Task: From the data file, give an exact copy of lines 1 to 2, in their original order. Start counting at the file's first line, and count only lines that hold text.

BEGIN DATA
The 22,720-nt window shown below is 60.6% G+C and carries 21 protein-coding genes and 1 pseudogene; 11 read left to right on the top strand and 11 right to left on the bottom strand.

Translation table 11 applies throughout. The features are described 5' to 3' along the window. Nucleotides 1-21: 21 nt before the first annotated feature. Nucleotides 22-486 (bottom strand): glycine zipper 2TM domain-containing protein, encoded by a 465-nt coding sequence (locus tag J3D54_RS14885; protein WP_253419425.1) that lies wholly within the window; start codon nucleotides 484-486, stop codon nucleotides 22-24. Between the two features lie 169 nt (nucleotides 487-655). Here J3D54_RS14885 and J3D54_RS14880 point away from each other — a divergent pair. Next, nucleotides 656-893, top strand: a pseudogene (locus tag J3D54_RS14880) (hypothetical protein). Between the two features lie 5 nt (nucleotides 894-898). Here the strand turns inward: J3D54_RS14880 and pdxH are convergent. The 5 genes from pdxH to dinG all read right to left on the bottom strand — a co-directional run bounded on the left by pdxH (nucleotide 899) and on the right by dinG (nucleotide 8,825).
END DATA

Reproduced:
The 22,720-nt window shown below is 60.6% G+C and carries 21 protein-coding genes and 1 pseudogene; 11 read left to right on the top strand and 11 right to left on the bottom strand.

Translation table 11 applies throughout. The features are described 5' to 3' along the window. Nucleotides 1-21: 21 nt before the first annotated feature. Nucleotides 22-486 (bottom strand): glycine zipper 2TM domain-containing protein, encoded by a 465-nt coding sequence (locus tag J3D54_RS14885; protein WP_253419425.1) that lies wholly within the window; start codon nucleotides 484-486, stop codon nucleotides 22-24. Between the two features lie 169 nt (nucleotides 487-655). Here J3D54_RS14885 and J3D54_RS14880 point away from each other — a divergent pair. Next, nucleotides 656-893, top strand: a pseudogene (locus tag J3D54_RS14880) (hypothetical protein). Between the two features lie 5 nt (nucleotides 894-898). Here the strand turns inward: J3D54_RS14880 and pdxH are convergent. The 5 genes from pdxH to dinG all read right to left on the bottom strand — a co-directional run bounded on the left by pdxH (nucleotide 899) and on the right by dinG (nucleotide 8,825).